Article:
As a result of the Coronavirus pandemic, the way we work and live has been forever changed. Many people have enjoyed the flexibility of working from home, including avoiding a commute, saving on parking costs, setting their own hours and being able to see and take care of their children more.
Employers can expect to see more employees requesting new and flexible working patterns when we 'return to normal', so in this article, we look at some of the most common questions around flexible working.
Employees with 26 weeks' continuous service are normally entitled to request flexible working, regardless of whether they work full-time or part-time. However, if an employee has already made a flexible working request, they cannot make another request for 12 months. With the pandemic having lasted for just over 12 months now, this is a key limitation to bear in mind.
Furthermore, workers (that is, anyone who is not an employee but not a self-employed contractor) cannot request to work flexibly. For example, agency workers, self-employed contractors, consultants, and company directors will be excluded if they do not have a contract of employment as this right and benefit is only for employees.
The term flexible working covers several ways of working. Employees may ask for changes to working hours, their work location (such as working from home), or the times they work.
Generally the change(s) will be viewed as permanent however the employee may request that the flexible working change is only temporary; for example until the social distancing measures are (finally) over. This could assist both the employee and the employer to effectively test the change to see if it will benefit the employee or not.
The employee needs to submit their flexible working request to the employer in the following format:
The employer should have a Flexible Working Policy which should be located within the Staff Handbook to accommodate such requests, if not Eaton Smith LLP can prepare a bespoke policy for the employer’s needs.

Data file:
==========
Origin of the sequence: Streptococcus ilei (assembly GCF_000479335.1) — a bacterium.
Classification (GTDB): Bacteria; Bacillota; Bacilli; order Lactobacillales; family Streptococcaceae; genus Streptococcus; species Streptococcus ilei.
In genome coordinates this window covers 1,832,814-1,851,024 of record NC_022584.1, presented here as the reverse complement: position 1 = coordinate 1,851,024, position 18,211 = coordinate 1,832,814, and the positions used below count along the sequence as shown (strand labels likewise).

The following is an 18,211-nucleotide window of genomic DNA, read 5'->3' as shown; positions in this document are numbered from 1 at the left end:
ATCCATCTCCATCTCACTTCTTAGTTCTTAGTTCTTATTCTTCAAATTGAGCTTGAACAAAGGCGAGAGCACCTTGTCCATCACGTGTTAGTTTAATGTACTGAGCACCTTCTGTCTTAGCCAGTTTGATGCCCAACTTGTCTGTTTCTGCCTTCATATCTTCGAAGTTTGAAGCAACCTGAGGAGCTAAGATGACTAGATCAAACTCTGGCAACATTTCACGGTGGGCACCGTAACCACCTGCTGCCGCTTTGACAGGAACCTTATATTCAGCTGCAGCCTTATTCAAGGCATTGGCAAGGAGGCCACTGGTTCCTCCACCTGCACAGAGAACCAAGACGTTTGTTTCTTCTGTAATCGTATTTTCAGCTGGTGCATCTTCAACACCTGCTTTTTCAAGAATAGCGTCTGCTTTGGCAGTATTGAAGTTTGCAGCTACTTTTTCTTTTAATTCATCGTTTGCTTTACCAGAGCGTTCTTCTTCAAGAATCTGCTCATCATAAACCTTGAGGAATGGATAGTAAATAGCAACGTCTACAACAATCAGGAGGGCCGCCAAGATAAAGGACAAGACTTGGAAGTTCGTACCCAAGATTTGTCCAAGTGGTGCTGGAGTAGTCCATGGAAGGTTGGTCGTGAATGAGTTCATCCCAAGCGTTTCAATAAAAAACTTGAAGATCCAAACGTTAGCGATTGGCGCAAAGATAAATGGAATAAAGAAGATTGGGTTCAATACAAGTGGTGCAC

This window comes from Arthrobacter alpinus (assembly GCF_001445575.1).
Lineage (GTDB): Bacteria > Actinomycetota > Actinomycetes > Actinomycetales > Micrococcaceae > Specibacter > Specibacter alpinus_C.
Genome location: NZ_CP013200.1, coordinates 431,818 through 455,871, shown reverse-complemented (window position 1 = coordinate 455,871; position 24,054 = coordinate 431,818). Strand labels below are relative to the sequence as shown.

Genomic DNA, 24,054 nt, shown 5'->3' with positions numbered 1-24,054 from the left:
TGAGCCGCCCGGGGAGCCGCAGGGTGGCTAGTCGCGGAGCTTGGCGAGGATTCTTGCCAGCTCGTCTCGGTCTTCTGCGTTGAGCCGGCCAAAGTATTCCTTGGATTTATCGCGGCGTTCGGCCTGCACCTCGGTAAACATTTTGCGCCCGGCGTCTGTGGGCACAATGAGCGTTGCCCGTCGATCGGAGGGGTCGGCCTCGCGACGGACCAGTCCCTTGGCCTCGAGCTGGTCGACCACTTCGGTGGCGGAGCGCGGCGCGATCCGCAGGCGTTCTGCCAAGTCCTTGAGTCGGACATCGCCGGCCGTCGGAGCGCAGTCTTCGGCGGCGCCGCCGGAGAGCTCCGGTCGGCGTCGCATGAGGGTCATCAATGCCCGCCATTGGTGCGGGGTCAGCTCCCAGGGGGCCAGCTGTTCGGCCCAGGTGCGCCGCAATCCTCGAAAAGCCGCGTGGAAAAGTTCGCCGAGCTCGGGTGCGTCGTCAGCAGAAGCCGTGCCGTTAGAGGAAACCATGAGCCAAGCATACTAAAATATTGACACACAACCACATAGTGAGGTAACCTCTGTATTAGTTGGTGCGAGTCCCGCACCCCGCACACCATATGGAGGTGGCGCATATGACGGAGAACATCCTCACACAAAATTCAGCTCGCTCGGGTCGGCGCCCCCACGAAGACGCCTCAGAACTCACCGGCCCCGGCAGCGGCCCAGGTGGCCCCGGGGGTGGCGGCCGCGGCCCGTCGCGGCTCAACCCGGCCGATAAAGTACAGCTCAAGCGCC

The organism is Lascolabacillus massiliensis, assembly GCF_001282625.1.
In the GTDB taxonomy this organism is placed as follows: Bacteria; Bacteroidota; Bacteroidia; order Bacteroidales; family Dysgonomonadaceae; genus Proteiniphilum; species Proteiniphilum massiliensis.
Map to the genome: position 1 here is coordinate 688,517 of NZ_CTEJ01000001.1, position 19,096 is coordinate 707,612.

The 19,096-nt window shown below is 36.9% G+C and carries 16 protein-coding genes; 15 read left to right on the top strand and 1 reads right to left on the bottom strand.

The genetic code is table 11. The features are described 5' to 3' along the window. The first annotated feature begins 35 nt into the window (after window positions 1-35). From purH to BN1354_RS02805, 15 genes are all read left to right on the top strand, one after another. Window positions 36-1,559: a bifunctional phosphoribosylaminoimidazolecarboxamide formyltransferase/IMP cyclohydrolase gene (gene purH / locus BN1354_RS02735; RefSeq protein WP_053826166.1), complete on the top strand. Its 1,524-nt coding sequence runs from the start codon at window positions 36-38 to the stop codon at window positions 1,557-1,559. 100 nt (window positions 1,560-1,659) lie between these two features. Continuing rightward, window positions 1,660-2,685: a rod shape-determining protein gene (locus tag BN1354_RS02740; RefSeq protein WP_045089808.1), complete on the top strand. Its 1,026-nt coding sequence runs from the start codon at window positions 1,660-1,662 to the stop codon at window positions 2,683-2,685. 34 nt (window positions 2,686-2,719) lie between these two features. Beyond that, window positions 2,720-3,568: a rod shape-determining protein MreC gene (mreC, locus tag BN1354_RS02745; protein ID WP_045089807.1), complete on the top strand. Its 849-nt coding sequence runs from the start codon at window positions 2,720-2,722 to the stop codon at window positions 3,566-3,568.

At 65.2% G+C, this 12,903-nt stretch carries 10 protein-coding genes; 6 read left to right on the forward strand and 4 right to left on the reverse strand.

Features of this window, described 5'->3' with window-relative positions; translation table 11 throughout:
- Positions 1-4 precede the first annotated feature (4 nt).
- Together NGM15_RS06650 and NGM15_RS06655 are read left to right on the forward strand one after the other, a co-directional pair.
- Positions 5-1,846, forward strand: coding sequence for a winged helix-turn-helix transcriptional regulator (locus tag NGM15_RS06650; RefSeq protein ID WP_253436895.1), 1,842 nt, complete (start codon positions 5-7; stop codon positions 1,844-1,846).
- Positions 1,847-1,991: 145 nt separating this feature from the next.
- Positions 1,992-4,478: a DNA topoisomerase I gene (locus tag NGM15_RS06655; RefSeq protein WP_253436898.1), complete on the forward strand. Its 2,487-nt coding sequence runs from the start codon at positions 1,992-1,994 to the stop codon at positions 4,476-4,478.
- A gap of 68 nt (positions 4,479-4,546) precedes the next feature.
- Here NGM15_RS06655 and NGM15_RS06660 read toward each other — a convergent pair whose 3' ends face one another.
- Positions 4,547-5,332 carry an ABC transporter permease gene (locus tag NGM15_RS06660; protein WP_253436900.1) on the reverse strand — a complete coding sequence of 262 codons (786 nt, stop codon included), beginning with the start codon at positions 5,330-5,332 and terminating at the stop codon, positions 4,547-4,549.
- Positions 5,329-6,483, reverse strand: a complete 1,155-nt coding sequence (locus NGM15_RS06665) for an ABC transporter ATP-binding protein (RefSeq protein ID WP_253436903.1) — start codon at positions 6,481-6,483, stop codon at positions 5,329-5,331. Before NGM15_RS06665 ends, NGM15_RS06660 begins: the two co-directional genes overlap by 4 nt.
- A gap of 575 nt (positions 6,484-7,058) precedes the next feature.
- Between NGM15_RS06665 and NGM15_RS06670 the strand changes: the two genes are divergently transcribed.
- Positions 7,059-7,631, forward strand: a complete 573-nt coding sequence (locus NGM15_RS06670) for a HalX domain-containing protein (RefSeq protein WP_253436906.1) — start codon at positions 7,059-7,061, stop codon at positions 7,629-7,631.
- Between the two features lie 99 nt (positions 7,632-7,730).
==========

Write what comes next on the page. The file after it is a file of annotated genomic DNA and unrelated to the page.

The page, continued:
There is no specific procedure, but employers must consider any request for flexible working in a 'reasonable manner'. Unless otherwise agreed by the employee, the employer must reach a decision about a flexible working request within three months.
In short, no - but they must consider any request to work flexibly in a reasonable way. An employer may only refuse a request for flexible working for a specific business reason; these are set out in legislation as:
Furthermore, recent tribunal decisions have highlighted that it is not unreasonable to put the interests of the business before the interests of an employee when making a decision about a flexible working request.
An employer must be very cautious not to unlawfully discriminate against an employee otherwise the employee could have a viable claim before the Employment Tribunal. For example, if an employee correctly submitted a flexible working request to change their working hours, so that the employee could accommodate their weekly hospital appointment regarding a disability, then if the employer refused this flexible working request it could have unlawfully discriminated against the employee which could entitle the employee to claim compensation.
Each flexible working request must be considered on its own merits, meaning that some requests may be approved, and some denied. An employer can decline a flexible working request where there is good business reason for doing so, including that too many employees are working flexibly at the same time. For example, if several employees from one department request to work from home at the same time, there may be no one around to cover certain tasks during business hours.
However, it may be better to discuss such conflicts with employees rather than to refuse the request especially as this could prevent claims or general unrest when there could be a tenable alternative arrangement. For example, suggest different working patterns or taking turns to ensure the business can run smoothly while accommodating flexible working patterns.
If you have any questions regarding this or any other employment law matter please contact Lewis Holroyd on 01484 821 300 or at email@example.com